Comcast currently has the infrastructure to deliver 300mbits per sec. But they are being stingy with it. And it still only comes in over 1 wire per household. Then they still have the same latency issues (cable delivery has always had) when many users in a given area demand content at the same time. The bandwidth speeds become erratic and slow down.
I think the answer lies within FIBRE OPTICS deployment. There are a thousand or more strands of high speed fibers of the cable pipe in a half inch cable, each strand capable of delivering 10,000 independent pipes for content over a gigabit of data. AT&T is negotiating to buy DirecTV NOT as much for the user base I think, but for the broad content contracts they hold with providers, LIKE THE NFL.
DirectTV has the problem of deploying ugly satellite dishes on everyone’s roof. Delivering DirectTV content through AT&T fibre optic pipes would solve a lot if this issue. While still providing great TV service to rural areas Comcast doesn’t reach through its satellites and all over the world the rest of the world.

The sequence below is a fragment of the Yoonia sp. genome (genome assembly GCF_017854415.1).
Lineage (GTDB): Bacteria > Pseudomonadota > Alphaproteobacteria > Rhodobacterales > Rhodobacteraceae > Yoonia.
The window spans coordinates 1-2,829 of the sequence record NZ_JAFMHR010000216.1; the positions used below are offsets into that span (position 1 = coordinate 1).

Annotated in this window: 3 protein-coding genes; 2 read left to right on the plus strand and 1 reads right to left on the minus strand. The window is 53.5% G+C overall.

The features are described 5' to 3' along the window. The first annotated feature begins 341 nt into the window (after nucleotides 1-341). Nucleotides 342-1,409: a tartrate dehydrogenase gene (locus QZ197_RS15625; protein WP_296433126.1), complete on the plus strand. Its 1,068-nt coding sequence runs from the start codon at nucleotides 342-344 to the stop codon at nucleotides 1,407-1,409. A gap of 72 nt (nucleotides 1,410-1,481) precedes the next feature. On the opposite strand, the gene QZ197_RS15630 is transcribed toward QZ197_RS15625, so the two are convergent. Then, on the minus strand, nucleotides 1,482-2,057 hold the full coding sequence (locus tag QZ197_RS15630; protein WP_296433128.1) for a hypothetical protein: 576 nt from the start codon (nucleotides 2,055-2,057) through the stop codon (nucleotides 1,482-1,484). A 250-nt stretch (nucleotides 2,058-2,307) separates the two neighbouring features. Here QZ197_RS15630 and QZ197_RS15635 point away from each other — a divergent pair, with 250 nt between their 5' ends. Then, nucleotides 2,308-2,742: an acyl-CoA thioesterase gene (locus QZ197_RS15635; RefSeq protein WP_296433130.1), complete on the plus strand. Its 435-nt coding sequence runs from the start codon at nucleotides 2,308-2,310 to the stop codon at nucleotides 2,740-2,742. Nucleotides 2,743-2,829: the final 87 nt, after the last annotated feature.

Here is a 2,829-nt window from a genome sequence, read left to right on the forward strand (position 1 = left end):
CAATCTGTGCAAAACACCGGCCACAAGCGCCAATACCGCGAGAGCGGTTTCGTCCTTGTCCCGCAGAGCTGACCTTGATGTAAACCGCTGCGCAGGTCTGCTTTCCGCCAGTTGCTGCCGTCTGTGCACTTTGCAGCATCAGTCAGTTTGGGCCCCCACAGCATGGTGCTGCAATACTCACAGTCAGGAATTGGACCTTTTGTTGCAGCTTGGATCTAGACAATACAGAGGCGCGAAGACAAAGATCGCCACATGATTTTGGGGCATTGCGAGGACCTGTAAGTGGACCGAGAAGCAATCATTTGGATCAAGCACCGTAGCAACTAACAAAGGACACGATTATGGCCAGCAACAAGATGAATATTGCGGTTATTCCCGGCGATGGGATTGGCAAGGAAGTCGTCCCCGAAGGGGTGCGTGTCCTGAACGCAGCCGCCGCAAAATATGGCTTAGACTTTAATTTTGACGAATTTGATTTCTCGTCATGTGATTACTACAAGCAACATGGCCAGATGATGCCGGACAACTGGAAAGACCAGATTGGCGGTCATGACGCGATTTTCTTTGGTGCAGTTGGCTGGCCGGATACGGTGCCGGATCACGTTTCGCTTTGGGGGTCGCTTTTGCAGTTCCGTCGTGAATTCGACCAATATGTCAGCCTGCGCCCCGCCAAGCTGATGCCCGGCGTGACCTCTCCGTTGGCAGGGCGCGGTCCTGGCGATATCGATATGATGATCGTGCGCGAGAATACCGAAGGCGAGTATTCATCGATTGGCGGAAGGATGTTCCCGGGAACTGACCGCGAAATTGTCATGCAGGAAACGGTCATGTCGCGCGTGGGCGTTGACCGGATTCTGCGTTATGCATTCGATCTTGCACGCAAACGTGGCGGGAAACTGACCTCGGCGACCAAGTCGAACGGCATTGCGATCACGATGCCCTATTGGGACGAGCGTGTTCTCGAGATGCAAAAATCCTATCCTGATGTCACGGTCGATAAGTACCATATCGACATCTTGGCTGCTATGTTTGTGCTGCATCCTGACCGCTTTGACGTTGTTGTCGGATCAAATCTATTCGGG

An infusion of Apple’s money partnering once again with AT&T might just be the quiet partnership Apple is developing in order to deliver APPLE TV service. Comcast doesn’t want to deliver AppleTV content. It competes well with Comcast TV bundles.
Recent arguments over “net neutrality” trying to keep the FCC from fracturing internet provider speeds. Allowing companies like Apple, Netflix and Hulu to pay a premium to deliver their content on a faster track.
Senator Al Franken rallied a campaign against this idea. Originally, I supported his idea of keeping all internet delivery speed the same for everyone. Comcast on the other hand already charges a premium for their high speed cable delivery TO THE CONSUMER and it’s outrageous. So what is new about the new FCC regulations? It allows an Apple or Netflix to buy faster delivery from their side. In a way this could bust Comcast’s grip on the throat of consumers. It doesn’t mean consumers have to study. On the flip side having more competition in the delivery pipes available from AT&T could drive pricing DOWN.
Couple an AT&T GIGABIT Internet pipe with Apple’s worldwide servers capable of storing and delivering the content is the REAL KEY code I think Steve a Jobs was thinking about. Being able to control playback without the local DVR will be a great money saver in terms of the mechanism of AppleTV.